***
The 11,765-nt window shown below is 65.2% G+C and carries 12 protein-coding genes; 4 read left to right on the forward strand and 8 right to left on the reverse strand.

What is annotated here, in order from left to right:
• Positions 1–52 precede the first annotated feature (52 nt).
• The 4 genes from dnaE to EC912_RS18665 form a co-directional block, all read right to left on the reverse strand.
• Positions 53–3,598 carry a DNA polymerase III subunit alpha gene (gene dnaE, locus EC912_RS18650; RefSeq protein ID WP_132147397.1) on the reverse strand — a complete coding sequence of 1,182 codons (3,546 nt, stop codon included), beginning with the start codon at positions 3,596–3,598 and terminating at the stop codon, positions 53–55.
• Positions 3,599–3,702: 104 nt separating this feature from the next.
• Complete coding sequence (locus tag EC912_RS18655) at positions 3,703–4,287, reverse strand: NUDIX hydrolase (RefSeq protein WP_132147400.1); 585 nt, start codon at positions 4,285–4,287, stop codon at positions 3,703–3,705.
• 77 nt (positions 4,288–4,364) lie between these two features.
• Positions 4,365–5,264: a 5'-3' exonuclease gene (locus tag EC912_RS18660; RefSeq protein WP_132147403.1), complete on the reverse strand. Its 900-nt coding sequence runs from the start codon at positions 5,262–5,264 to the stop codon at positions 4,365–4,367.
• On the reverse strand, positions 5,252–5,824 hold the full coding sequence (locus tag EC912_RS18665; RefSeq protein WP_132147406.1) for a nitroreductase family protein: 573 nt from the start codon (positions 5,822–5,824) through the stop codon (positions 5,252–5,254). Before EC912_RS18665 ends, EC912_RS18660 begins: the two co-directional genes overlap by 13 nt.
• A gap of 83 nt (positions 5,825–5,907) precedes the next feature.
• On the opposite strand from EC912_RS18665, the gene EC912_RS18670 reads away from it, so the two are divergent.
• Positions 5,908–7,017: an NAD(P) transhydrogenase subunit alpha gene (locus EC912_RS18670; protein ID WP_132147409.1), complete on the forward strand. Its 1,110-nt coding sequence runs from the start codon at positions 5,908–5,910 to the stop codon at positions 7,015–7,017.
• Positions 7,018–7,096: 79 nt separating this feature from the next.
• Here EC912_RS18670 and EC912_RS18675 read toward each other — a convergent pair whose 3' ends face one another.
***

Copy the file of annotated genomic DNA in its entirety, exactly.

The 11,765-nt window shown below is 65.2% G+C and carries 12 protein-coding genes; 4 read left to right on the forward strand and 8 right to left on the reverse strand.

What is annotated here, in order from left to right:
• Positions 1–52 precede the first annotated feature (52 nt).
• The 4 genes from dnaE to EC912_RS18665 form a co-directional block, all read right to left on the reverse strand.
• Positions 53–3,598 carry a DNA polymerase III subunit alpha gene (gene dnaE, locus EC912_RS18650; RefSeq protein ID WP_132147397.1) on the reverse strand — a complete coding sequence of 1,182 codons (3,546 nt, stop codon included), beginning with the start codon at positions 3,596–3,598 and terminating at the stop codon, positions 53–55.
• Positions 3,599–3,702: 104 nt separating this feature from the next.
• Complete coding sequence (locus tag EC912_RS18655) at positions 3,703–4,287, reverse strand: NUDIX hydrolase (RefSeq protein WP_132147400.1); 585 nt, start codon at positions 4,285–4,287, stop codon at positions 3,703–3,705.
• 77 nt (positions 4,288–4,364) lie between these two features.
• Positions 4,365–5,264: a 5'-3' exonuclease gene (locus tag EC912_RS18660; RefSeq protein WP_132147403.1), complete on the reverse strand. Its 900-nt coding sequence runs from the start codon at positions 5,262–5,264 to the stop codon at positions 4,365–4,367.
• On the reverse strand, positions 5,252–5,824 hold the full coding sequence (locus tag EC912_RS18665; RefSeq protein WP_132147406.1) for a nitroreductase family protein: 573 nt from the start codon (positions 5,822–5,824) through the stop codon (positions 5,252–5,254). Before EC912_RS18665 ends, EC912_RS18660 begins: the two co-directional genes overlap by 13 nt.
• A gap of 83 nt (positions 5,825–5,907) precedes the next feature.
• On the opposite strand from EC912_RS18665, the gene EC912_RS18670 reads away from it, so the two are divergent.
• Positions 5,908–7,017: an NAD(P) transhydrogenase subunit alpha gene (locus EC912_RS18670; protein ID WP_132147409.1), complete on the forward strand. Its 1,110-nt coding sequence runs from the start codon at positions 5,908–5,910 to the stop codon at positions 7,015–7,017.
• Positions 7,018–7,096: 79 nt separating this feature from the next.
• Here EC912_RS18670 and EC912_RS18675 read toward each other — a convergent pair whose 3' ends face one another.